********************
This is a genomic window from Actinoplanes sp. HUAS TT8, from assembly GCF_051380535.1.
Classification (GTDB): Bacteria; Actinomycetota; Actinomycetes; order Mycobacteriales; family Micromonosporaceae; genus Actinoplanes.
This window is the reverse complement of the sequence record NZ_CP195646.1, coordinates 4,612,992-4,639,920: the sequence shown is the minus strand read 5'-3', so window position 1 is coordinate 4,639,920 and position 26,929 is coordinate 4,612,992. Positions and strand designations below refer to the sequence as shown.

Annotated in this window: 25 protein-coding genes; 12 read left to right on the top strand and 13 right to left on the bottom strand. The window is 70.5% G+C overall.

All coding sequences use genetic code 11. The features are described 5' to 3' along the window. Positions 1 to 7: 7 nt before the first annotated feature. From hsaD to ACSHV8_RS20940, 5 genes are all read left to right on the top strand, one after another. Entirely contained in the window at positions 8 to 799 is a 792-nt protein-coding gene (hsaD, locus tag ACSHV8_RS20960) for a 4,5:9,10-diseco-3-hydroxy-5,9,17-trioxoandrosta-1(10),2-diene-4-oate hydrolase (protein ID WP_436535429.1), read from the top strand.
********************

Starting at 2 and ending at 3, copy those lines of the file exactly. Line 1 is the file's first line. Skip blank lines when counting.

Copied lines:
Classification (GTDB): Bacteria; Actinomycetota; Actinomycetes; order Mycobacteriales; family Micromonosporaceae; genus Actinoplanes.
This window is the reverse complement of the sequence record NZ_CP195646.1, coordinates 4,612,992-4,639,920: the sequence shown is the minus strand read 5'-3', so window position 1 is coordinate 4,639,920 and position 26,929 is coordinate 4,612,992. Positions and strand designations below refer to the sequence as shown.